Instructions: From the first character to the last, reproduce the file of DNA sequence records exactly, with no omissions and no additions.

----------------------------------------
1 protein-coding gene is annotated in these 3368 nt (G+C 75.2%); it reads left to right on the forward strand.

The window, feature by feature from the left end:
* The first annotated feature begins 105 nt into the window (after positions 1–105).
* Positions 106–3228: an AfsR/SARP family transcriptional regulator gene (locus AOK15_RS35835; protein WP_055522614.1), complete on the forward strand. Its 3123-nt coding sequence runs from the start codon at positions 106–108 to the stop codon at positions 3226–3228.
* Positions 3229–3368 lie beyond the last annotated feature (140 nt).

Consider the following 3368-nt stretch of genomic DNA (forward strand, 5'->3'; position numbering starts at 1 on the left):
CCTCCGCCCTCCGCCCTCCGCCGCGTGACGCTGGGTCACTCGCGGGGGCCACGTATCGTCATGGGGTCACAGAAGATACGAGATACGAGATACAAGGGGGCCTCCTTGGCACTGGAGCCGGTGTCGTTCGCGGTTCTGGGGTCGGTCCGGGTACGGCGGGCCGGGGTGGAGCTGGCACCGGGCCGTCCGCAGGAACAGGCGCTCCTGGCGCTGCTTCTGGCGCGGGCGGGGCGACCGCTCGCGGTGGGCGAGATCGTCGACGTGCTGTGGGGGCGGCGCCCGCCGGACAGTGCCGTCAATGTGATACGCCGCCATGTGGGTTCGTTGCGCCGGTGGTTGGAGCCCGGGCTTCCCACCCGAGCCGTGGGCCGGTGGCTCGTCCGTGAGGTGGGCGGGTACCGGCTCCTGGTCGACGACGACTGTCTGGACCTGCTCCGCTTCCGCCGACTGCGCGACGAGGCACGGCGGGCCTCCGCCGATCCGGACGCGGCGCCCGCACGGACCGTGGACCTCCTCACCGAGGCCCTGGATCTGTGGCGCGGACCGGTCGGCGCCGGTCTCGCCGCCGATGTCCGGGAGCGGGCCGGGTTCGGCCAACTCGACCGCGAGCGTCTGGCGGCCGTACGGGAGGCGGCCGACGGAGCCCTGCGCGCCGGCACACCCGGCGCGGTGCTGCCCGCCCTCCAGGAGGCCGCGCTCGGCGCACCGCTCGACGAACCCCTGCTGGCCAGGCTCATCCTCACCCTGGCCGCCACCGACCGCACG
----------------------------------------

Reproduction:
1 protein-coding gene is annotated in these 3368 nt (G+C 75.2%); it reads left to right on the forward strand.

The window, feature by feature from the left end:
* The first annotated feature begins 105 nt into the window (after positions 1–105).
* Positions 106–3228: an AfsR/SARP family transcriptional regulator gene (locus AOK15_RS35835; protein WP_055522614.1), complete on the forward strand. Its 3123-nt coding sequence runs from the start codon at positions 106–108 to the stop codon at positions 3226–3228.
* Positions 3229–3368 lie beyond the last annotated feature (140 nt).

Consider the following 3368-nt stretch of genomic DNA (forward strand, 5'->3'; position numbering starts at 1 on the left):
CCTCCGCCCTCCGCCCTCCGCCGCGTGACGCTGGGTCACTCGCGGGGGCCACGTATCGTCATGGGGTCACAGAAGATACGAGATACGAGATACAAGGGGGCCTCCTTGGCACTGGAGCCGGTGTCGTTCGCGGTTCTGGGGTCGGTCCGGGTACGGCGGGCCGGGGTGGAGCTGGCACCGGGCCGTCCGCAGGAACAGGCGCTCCTGGCGCTGCTTCTGGCGCGGGCGGGGCGACCGCTCGCGGTGGGCGAGATCGTCGACGTGCTGTGGGGGCGGCGCCCGCCGGACAGTGCCGTCAATGTGATACGCCGCCATGTGGGTTCGTTGCGCCGGTGGTTGGAGCCCGGGCTTCCCACCCGAGCCGTGGGCCGGTGGCTCGTCCGTGAGGTGGGCGGGTACCGGCTCCTGGTCGACGACGACTGTCTGGACCTGCTCCGCTTCCGCCGACTGCGCGACGAGGCACGGCGGGCCTCCGCCGATCCGGACGCGGCGCCCGCACGGACCGTGGACCTCCTCACCGAGGCCCTGGATCTGTGGCGCGGACCGGTCGGCGCCGGTCTCGCCGCCGATGTCCGGGAGCGGGCCGGGTTCGGCCAACTCGACCGCGAGCGTCTGGCGGCCGTACGGGAGGCGGCCGACGGAGCCCTGCGCGCCGGCACACCCGGCGCGGTGCTGCCCGCCCTCCAGGAGGCCGCGCTCGGCGCACCGCTCGACGAACCCCTGCTGGCCAGGCTCATCCTCACCCTGGCCGCCACCGACCGCACG